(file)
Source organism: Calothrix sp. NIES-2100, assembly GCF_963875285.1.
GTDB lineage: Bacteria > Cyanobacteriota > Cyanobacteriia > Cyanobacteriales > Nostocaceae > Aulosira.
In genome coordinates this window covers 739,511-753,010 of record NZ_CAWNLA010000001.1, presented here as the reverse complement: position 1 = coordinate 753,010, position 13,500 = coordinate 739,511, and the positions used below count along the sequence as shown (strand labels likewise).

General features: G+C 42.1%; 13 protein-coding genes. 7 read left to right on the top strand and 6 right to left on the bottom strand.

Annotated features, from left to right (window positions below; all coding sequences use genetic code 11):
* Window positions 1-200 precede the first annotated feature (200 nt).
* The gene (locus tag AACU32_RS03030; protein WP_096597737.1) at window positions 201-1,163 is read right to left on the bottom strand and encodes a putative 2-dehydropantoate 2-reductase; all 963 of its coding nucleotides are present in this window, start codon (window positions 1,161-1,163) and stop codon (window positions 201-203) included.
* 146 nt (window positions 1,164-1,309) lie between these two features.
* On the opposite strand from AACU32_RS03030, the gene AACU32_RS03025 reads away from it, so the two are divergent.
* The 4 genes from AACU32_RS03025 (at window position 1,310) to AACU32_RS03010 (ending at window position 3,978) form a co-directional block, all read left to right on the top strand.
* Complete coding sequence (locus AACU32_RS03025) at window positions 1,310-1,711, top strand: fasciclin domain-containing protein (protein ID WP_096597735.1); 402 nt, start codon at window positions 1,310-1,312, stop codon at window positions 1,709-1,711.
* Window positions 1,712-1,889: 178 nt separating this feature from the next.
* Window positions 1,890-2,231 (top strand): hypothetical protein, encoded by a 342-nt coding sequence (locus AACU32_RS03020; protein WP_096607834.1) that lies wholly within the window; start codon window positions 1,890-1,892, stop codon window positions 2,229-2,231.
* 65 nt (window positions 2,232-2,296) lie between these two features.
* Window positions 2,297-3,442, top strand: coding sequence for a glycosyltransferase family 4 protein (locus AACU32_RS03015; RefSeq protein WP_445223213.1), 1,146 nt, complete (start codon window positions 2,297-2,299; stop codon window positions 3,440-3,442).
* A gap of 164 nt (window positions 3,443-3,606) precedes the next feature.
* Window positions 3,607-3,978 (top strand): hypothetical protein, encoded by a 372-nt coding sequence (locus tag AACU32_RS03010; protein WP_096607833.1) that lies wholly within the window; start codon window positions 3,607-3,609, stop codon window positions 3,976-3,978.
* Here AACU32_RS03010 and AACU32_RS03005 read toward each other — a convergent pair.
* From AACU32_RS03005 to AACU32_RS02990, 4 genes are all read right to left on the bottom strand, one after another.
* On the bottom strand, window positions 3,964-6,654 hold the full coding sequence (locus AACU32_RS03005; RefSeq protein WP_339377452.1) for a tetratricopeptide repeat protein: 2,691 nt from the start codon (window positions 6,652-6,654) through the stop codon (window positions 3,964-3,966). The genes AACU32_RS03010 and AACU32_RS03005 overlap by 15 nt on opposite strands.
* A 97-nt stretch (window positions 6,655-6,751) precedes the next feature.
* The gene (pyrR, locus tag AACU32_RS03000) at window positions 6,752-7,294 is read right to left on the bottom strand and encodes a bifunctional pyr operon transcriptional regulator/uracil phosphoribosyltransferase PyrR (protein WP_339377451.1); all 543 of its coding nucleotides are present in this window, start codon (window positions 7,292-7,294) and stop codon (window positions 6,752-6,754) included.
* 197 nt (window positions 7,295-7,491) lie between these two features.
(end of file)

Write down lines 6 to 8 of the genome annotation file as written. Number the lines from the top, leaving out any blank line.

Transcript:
* Window positions 1-200 precede the first annotated feature (200 nt).
* The gene (locus tag AACU32_RS03030; protein WP_096597737.1) at window positions 201-1,163 is read right to left on the bottom strand and encodes a putative 2-dehydropantoate 2-reductase; all 963 of its coding nucleotides are present in this window, start codon (window positions 1,161-1,163) and stop codon (window positions 201-203) included.
* 146 nt (window positions 1,164-1,309) lie between these two features.